M&S clothes sales crash 8.9pc in ‘soggy start’ to the year

The City had been braced for the retailer to post a sales drop in the region of 6 per cent following what some called a “soggy start” to its year, reports The Telegraph.

However, its dramatic 8.3 per cent slide in total clothing and home sales and a 8.9 per cent drop on a like-for-like basis for the 13 weeks to July 2 will leave investors reeling and prompt fresh fears about the health of the British high street.

Marks & Spencer’s food division, which has often outstripped its grocer rivals, has also weakened, with a 0.9 per cent dip in like-for-like sales during the period. Like-for-like sales discount the effect of new stores that have opened during the year.

Total sales were up by 1.3 per cent during the quarter.

Marks & Spencer blamed the heavy tumble in clothing sales on its decision to delay its summer sales until the start of this week, despite many of its rivals choosing to go on promotion earlier to shift summer stock that had proven hard to sell during a wet June.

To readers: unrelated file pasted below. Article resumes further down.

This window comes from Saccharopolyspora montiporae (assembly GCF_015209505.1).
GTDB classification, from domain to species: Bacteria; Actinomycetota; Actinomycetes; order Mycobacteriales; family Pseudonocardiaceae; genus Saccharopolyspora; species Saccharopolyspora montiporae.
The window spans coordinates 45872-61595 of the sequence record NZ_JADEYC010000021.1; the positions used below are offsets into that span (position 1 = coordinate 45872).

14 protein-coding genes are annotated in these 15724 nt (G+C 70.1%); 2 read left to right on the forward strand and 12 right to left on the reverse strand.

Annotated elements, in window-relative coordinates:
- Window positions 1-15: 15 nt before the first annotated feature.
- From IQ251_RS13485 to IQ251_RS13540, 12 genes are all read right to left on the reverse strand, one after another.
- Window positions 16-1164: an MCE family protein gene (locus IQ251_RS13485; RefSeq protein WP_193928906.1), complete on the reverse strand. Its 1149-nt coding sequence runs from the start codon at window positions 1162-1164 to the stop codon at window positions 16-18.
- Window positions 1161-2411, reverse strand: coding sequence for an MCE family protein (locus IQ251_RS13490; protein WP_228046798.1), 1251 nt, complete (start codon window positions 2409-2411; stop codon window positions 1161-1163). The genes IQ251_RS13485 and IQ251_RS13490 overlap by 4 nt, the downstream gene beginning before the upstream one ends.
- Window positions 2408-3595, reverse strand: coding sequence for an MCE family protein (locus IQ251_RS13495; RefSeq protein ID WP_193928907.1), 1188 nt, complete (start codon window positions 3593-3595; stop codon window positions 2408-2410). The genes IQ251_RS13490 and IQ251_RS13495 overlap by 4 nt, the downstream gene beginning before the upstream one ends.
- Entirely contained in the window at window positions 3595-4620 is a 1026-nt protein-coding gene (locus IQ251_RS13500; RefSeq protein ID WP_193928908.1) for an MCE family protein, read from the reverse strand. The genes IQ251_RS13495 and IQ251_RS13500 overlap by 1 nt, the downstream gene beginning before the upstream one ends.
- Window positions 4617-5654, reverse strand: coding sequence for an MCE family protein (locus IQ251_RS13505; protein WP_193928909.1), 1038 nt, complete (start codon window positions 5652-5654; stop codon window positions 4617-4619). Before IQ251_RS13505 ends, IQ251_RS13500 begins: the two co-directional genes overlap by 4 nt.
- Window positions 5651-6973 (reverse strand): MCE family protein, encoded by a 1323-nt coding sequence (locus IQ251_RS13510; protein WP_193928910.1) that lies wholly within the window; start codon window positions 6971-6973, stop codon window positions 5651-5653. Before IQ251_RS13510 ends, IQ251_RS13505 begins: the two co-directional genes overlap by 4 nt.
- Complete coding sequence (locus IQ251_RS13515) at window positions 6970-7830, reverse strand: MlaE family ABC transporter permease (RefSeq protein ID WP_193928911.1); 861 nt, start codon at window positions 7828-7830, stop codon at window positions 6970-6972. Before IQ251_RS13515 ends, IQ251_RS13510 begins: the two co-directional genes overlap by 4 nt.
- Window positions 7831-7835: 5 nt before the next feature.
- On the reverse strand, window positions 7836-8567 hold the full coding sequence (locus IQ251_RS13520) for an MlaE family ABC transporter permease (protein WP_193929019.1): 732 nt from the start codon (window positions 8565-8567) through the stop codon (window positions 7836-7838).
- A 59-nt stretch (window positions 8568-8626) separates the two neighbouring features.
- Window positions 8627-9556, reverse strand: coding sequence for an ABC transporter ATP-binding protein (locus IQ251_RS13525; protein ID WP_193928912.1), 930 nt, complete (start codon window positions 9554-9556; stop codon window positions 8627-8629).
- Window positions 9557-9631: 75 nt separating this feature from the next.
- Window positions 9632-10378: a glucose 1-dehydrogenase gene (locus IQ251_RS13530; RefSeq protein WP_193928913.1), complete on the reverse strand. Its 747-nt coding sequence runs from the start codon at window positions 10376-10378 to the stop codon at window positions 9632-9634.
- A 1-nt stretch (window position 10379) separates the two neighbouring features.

Steve Rowe, M&S chief executive said: “We ran fewer price promotions while continuing to lower prices to deliver real value to our customers, and moved the summer sale to July.

“We knew our actions would reduce total sales but we are seeing some encouraging early signs. Our food business continues to strongly outperform a deflationary market, with like-for-like sales slightly down when adjusted for Easter timing.

As highlighted in May, consumer confidence weakened in the run up to the EU referendum. While it is too early to quantify the implications of Brexit, we are confident that our strategic priorities and the actions we are taking remain the right ones to deliver results for our customers and our business.”

The retailer said that it was sticking to its full-year profit guidance.

When he took the reins earlier this year, Mr Rowe said that he would make fixing Marks & Spencer’s clothing his “number one” priority and would “cherish Mrs M&S”.

“Steve Rowe could not really have asked for more testing conditions for his first full quarter in charge,” said Peel Hunt analyst Jonathan Pritchard.